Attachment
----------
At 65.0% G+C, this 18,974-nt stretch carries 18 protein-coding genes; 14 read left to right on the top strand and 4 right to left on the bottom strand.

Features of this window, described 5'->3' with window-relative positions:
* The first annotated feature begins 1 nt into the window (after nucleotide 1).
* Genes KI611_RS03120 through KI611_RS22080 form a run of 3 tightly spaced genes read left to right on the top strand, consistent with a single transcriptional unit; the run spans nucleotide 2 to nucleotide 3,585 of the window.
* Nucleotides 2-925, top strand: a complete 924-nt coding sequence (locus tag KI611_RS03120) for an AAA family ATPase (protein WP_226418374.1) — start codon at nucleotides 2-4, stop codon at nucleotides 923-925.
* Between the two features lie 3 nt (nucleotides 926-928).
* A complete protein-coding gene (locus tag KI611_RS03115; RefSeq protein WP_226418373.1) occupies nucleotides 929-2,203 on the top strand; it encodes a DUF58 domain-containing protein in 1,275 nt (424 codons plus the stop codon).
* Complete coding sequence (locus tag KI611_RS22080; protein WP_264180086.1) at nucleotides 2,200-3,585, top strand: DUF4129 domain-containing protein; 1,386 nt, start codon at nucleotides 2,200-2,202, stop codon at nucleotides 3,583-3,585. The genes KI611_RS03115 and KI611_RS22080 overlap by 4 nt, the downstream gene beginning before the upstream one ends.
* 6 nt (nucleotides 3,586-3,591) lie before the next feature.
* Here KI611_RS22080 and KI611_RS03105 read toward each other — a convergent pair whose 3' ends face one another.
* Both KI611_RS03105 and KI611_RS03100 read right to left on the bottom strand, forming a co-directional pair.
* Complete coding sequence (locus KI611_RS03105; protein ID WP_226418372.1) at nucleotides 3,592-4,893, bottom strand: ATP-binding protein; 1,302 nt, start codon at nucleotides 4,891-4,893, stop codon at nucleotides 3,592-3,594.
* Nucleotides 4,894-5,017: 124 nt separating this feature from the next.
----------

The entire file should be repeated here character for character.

At 65.0% G+C, this 18,974-nt stretch carries 18 protein-coding genes; 14 read left to right on the top strand and 4 right to left on the bottom strand.

Features of this window, described 5'->3' with window-relative positions:
* The first annotated feature begins 1 nt into the window (after nucleotide 1).
* Genes KI611_RS03120 through KI611_RS22080 form a run of 3 tightly spaced genes read left to right on the top strand, consistent with a single transcriptional unit; the run spans nucleotide 2 to nucleotide 3,585 of the window.
* Nucleotides 2-925, top strand: a complete 924-nt coding sequence (locus tag KI611_RS03120) for an AAA family ATPase (protein WP_226418374.1) — start codon at nucleotides 2-4, stop codon at nucleotides 923-925.
* Between the two features lie 3 nt (nucleotides 926-928).
* A complete protein-coding gene (locus tag KI611_RS03115; RefSeq protein WP_226418373.1) occupies nucleotides 929-2,203 on the top strand; it encodes a DUF58 domain-containing protein in 1,275 nt (424 codons plus the stop codon).
* Complete coding sequence (locus tag KI611_RS22080; protein WP_264180086.1) at nucleotides 2,200-3,585, top strand: DUF4129 domain-containing protein; 1,386 nt, start codon at nucleotides 2,200-2,202, stop codon at nucleotides 3,583-3,585. The genes KI611_RS03115 and KI611_RS22080 overlap by 4 nt, the downstream gene beginning before the upstream one ends.
* 6 nt (nucleotides 3,586-3,591) lie before the next feature.
* Here KI611_RS22080 and KI611_RS03105 read toward each other — a convergent pair whose 3' ends face one another.
* Both KI611_RS03105 and KI611_RS03100 read right to left on the bottom strand, forming a co-directional pair.
* Complete coding sequence (locus KI611_RS03105; protein ID WP_226418372.1) at nucleotides 3,592-4,893, bottom strand: ATP-binding protein; 1,302 nt, start codon at nucleotides 4,891-4,893, stop codon at nucleotides 3,592-3,594.
* Nucleotides 4,894-5,017: 124 nt separating this feature from the next.